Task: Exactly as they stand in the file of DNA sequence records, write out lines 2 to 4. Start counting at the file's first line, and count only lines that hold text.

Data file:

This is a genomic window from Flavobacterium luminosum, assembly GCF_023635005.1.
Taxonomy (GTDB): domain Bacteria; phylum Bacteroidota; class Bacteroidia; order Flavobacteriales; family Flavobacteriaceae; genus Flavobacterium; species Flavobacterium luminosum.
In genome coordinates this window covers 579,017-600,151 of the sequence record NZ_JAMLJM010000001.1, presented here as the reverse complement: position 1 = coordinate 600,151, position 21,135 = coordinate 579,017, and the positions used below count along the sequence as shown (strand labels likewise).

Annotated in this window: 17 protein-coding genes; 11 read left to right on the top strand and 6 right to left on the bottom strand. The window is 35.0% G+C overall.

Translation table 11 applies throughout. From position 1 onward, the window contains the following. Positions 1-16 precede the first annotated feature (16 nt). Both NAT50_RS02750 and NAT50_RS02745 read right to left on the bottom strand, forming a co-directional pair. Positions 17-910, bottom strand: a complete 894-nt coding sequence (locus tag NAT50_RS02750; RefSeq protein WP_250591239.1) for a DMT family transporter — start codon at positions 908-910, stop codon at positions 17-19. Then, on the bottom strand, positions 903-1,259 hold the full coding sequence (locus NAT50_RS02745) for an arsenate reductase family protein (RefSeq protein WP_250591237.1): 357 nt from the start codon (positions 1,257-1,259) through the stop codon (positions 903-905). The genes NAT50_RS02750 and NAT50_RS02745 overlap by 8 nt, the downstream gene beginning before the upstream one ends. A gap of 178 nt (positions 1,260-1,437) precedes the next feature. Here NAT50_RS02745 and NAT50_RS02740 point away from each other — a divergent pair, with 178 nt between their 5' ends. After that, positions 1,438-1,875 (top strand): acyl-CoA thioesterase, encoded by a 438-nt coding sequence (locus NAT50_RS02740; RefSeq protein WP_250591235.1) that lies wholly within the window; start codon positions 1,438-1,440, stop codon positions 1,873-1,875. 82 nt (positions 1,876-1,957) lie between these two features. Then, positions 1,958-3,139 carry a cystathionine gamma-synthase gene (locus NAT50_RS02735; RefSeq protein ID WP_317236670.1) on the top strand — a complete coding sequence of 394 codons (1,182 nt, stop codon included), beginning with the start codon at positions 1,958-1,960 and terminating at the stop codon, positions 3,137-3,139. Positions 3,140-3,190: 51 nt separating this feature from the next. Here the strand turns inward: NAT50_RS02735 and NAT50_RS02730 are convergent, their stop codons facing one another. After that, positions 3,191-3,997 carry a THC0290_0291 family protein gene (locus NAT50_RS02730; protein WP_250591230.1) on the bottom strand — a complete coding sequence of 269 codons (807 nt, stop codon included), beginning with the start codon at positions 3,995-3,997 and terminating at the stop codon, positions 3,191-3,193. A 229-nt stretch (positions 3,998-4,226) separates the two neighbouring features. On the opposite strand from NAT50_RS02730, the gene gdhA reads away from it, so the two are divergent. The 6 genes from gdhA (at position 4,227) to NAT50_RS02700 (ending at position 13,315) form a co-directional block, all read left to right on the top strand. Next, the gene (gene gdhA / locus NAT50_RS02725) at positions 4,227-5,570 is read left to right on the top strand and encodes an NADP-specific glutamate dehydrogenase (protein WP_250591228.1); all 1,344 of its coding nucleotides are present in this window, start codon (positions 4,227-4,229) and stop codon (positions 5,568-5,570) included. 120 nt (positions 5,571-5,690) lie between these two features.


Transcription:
Taxonomy (GTDB): domain Bacteria; phylum Bacteroidota; class Bacteroidia; order Flavobacteriales; family Flavobacteriaceae; genus Flavobacterium; species Flavobacterium luminosum.
In genome coordinates this window covers 579,017-600,151 of the sequence record NZ_JAMLJM010000001.1, presented here as the reverse complement: position 1 = coordinate 600,151, position 21,135 = coordinate 579,017, and the positions used below count along the sequence as shown (strand labels likewise).

Annotated in this window: 17 protein-coding genes; 11 read left to right on the top strand and 6 right to left on the bottom strand. The window is 35.0% G+C overall.